Just because we go to a church, and were baptized, it doesn’t make
us a Christian.
If we read and obey scripture 100 percent God will give us the
desire of our heart and put us in the right path. It also says to assemble
ourselves together so we can go to a
church of God’s
choice. Let Jesus guide you.
I went to a lot of churches but when I opened the door at Duffy I
knew in my spirit I was home and when we don’t have services I go to others
to hear God’s word. They are my brothers and sisters too in Christ Jesus.
Blessed are the peace makers for they shall be called children of
God and it’s not the name over the door.
In Christ’s Love,
Dear Editor and citizens of
and the Switzerland of Ohio School District,
I would like to respond to a recent letter to the Editor which
appeared in the March 12, 2009 issue of the Beacon. The author of the
letter, like every other citizen, is certainly entitled to his opinion;
however, he makes assertions which are (unfortunately) not based on fact(s).
While he is entitled to his opinions, he is not entitled to his own facts.
This type of misinformation does not serve any positive or useful purpose,
and actually hurts our community and children.
The author correctly points out that the people of this county and
school district, like all people everywhere, need to be educated. That is
obvious, but, the idea that the money from the proposed school levy will
somehow be added to teachers’ salaries is incorrect. The author cites no
source of authority for such assertion. FACT: the money from the school levy
will be used for one purpose - to build new school facilities within the
entire Switzerland of Ohio School District. That’s it. The local Board of
Education and the school district could not unilaterally change the
State-approved “Master Plan” for construction at this point even if they
wanted to. The author also mentions “field houses.” FACT: If you simply look
at the school construction “Master Plan,” it is abundantly clear that
sports “Field Houses” are not mentioned.
The FACT is that the construction of the proposed facilities will
create approximately 1,500 jobs in our communities. All of the construction
jobs will be filled with union workers, and at least half of the union
workers will be from our local areas. Passage of the school levy is really
like our own local “stimulus plan.” We all get better schools, job creation,
and the pride in belonging to communities that make the education of its
children a priority, not an afterthought. Especially in these tough economic
times, poor schools are like an “anchor” threatening to drown our
communities. It is increasingly difficult to attract new industries to our
area given the poor condition of our schools.
It is very important to the children and our communities to have
school facilities which are modern, safe, energy efficient, and which
facilitate academic excellence. Our kids deserve up-to-date schools which
include labs for chemistry and biology so that they will be fully prepared
for the challenges of higher education and life in general.
Our decaying and out-dated schools are like having a 15-year-old car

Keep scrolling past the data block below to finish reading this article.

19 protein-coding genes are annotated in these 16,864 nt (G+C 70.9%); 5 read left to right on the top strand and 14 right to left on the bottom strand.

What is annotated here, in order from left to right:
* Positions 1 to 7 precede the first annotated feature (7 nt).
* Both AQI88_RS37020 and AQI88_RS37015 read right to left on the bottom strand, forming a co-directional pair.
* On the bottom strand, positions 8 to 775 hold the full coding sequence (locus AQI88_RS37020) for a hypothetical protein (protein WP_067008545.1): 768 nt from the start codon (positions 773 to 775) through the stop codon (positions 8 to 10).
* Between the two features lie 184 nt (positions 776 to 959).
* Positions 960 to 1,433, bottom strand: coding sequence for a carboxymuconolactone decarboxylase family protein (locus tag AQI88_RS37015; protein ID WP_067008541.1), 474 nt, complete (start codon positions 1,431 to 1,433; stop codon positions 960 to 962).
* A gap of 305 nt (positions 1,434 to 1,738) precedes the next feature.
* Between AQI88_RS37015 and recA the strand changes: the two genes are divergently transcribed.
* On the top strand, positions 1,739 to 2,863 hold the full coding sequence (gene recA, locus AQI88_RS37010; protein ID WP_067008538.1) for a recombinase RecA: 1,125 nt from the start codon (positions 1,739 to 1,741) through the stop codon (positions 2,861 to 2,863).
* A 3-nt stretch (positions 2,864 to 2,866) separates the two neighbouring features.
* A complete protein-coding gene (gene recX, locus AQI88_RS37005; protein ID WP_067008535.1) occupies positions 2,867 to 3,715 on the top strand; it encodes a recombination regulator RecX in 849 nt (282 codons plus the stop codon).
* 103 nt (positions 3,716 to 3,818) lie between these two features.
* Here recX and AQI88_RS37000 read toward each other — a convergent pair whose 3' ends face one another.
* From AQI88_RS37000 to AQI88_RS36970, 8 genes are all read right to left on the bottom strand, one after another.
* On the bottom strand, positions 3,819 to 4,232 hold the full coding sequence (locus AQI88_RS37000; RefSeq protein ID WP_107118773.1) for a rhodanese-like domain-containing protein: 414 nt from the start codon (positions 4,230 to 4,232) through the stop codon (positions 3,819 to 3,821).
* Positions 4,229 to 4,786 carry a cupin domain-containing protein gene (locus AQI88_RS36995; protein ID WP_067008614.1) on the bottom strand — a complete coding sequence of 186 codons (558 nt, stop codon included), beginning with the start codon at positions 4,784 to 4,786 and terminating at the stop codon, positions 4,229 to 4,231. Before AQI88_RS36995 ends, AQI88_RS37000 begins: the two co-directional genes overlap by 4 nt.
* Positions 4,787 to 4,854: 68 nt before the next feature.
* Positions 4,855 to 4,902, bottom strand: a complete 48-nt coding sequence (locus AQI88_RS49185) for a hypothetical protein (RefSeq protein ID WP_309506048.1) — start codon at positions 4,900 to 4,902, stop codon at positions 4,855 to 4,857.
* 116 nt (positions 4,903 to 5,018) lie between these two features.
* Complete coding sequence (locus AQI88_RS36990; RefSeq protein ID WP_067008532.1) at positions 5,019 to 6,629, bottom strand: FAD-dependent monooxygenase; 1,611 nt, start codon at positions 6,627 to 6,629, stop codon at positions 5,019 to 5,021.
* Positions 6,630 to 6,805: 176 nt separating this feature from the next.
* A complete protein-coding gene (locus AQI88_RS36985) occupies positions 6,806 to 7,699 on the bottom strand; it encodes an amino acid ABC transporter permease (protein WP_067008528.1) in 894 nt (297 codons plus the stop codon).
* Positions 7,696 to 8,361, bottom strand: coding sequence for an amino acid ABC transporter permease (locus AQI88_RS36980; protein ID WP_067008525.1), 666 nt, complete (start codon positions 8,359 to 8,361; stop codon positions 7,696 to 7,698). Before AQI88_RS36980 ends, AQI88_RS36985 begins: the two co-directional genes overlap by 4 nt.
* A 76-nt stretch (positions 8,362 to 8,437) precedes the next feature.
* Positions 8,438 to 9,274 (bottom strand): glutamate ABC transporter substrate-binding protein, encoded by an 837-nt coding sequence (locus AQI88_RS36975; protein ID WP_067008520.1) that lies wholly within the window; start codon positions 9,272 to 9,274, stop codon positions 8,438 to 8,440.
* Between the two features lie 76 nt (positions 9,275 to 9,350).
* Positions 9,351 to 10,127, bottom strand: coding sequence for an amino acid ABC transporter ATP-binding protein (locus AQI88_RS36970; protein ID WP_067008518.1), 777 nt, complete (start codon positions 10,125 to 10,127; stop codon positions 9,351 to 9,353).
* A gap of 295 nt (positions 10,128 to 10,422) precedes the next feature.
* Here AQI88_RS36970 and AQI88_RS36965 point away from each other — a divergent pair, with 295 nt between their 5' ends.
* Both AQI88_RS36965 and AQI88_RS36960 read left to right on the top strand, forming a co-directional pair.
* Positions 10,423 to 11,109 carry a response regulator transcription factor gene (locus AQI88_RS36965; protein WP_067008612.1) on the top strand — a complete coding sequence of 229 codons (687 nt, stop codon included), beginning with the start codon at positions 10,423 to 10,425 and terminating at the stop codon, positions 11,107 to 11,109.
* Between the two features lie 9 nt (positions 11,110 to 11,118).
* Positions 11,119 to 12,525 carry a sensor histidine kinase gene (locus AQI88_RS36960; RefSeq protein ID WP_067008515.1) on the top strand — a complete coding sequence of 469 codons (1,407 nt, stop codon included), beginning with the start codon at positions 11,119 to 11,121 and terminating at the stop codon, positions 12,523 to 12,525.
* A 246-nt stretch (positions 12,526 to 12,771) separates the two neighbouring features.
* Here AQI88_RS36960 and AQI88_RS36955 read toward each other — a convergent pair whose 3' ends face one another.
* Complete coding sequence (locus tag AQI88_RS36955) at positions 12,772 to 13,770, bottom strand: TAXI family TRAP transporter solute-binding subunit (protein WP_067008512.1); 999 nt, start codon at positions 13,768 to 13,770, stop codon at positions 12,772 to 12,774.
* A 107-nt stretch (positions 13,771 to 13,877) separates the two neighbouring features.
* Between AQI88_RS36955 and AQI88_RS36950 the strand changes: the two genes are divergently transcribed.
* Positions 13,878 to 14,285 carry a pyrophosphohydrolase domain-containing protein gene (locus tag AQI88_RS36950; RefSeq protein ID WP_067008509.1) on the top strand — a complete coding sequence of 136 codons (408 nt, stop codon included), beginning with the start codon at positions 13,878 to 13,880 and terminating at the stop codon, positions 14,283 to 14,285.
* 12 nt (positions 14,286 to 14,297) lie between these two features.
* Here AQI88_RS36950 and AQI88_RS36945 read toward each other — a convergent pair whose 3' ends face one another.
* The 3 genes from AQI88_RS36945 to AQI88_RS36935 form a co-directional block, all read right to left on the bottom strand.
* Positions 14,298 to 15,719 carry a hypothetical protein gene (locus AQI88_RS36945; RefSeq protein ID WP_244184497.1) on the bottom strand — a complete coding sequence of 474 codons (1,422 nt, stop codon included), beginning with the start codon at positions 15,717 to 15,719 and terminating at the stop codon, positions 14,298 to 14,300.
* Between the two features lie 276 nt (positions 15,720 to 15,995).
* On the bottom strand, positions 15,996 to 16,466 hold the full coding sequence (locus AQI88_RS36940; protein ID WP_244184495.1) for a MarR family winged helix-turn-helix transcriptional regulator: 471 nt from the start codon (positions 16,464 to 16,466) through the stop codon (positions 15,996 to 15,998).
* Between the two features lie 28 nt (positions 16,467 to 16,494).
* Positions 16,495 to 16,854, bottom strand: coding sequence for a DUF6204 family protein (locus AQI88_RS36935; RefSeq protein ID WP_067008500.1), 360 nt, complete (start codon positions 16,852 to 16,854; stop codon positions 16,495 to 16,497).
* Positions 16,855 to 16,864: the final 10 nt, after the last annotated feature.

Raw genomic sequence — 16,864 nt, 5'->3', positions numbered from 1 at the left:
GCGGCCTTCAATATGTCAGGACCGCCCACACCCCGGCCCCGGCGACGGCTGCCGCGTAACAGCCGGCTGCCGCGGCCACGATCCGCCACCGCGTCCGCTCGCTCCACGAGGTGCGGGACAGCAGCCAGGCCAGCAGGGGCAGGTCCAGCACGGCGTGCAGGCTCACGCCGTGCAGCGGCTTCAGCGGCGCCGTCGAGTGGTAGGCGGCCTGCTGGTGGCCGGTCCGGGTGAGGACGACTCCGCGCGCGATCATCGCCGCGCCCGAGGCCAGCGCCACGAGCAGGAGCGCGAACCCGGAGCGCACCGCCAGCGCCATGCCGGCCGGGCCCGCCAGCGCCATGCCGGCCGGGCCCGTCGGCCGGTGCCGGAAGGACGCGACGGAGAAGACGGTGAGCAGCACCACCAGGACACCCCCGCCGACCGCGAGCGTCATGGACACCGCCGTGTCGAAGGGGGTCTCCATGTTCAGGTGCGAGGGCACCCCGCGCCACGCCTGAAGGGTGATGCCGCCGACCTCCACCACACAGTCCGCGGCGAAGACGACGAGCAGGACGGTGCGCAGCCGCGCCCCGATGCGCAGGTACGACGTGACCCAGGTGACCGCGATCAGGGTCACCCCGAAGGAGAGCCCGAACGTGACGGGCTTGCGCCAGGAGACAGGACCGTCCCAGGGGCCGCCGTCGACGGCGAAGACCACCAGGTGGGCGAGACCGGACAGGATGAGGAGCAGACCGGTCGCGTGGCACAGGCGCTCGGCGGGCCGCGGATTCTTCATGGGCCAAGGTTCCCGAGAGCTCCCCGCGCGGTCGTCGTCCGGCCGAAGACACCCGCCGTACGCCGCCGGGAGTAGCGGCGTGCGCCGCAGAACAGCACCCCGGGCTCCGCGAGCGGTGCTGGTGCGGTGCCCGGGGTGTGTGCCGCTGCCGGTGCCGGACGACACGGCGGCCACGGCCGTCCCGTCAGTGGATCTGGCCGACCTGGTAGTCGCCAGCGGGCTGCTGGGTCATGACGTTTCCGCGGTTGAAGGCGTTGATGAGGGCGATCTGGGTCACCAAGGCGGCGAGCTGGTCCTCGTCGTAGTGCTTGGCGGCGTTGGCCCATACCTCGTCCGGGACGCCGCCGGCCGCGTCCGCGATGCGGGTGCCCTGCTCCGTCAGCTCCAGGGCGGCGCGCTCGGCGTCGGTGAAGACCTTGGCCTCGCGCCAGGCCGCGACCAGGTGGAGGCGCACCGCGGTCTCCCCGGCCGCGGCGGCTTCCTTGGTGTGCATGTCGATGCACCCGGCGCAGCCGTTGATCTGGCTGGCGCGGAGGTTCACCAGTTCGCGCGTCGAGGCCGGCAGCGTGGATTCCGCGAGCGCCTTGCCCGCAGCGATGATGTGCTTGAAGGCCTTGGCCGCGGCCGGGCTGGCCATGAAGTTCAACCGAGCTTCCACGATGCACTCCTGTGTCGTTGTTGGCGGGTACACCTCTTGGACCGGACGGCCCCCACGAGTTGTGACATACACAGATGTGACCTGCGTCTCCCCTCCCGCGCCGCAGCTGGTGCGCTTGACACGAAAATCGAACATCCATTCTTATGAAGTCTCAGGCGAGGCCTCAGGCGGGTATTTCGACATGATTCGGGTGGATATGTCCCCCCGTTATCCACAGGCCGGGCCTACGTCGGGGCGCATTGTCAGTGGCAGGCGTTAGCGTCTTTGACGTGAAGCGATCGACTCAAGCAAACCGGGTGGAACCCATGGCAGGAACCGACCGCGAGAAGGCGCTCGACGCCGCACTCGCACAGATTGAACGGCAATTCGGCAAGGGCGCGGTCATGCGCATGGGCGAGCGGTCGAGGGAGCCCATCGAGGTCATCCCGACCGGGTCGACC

with 200,000 miles on it. The old car may be “paid for” but the cost to keep
such an old vehicle on the road is simply not worth it at some point.
Likewise, our existing school buildings cost a lot of money to heat,
maintain, and repair. Our “portable” buildings are certainly not free and
will not last forever. Who wants to keep paying for portable buildings, or
spending money on old buildings which really should be torn down?
The author of the March 12 letter, like many others, appears to be
an enthusiastic proponent of providing our children a better education, and
has much to say about the school levy issue. As is commonly known, however,
cheap, and rarely accomplishes much of anything worthwhile. He should, as
others like myself and the school Bond Committee have done, find a way to
“practice what he is preaching” by getting involved, informed and better
educated about the exact specifics of this very important issue, and what it
means to our community as a whole. Actions speak louder than words and
joining in the process is certainly preferable to writing letters. This
letter is not written in an effort to engage in any type of ongoing letter
writing with anyone but merely to set forth some of the facts.
This letter is to inform the public that the US Postal Service is
conducting a study to move the Mail Processing at
Zanesville to Columbus.
This will affect all mail service within the 437-438 zip code areas.
We know the Postal Service, as a result of this consolidation, will no
longer be as efficient or capable of meeting delivery standards set by
Congress in late 2006.
Example: Mail processed at Zanesville going to Steubenville
or Canton is now next day delivery from Zanesville. When it goes
for processing, it changes from overnight delivery into two-day delivery
because of the geographic delivery distance. Basically, the farther north,
east, or south you live from Zanesville, the
longer it will extend return delivery to your town after being processed in Columbus.
That is what we want the public to know, your one-day delivery
standard will change to two-day delivery standard, a logistical and service
change we do not feel serves your area’s best interest. Although mail
volumes are down 20-25 percent in every post office in the district, we feel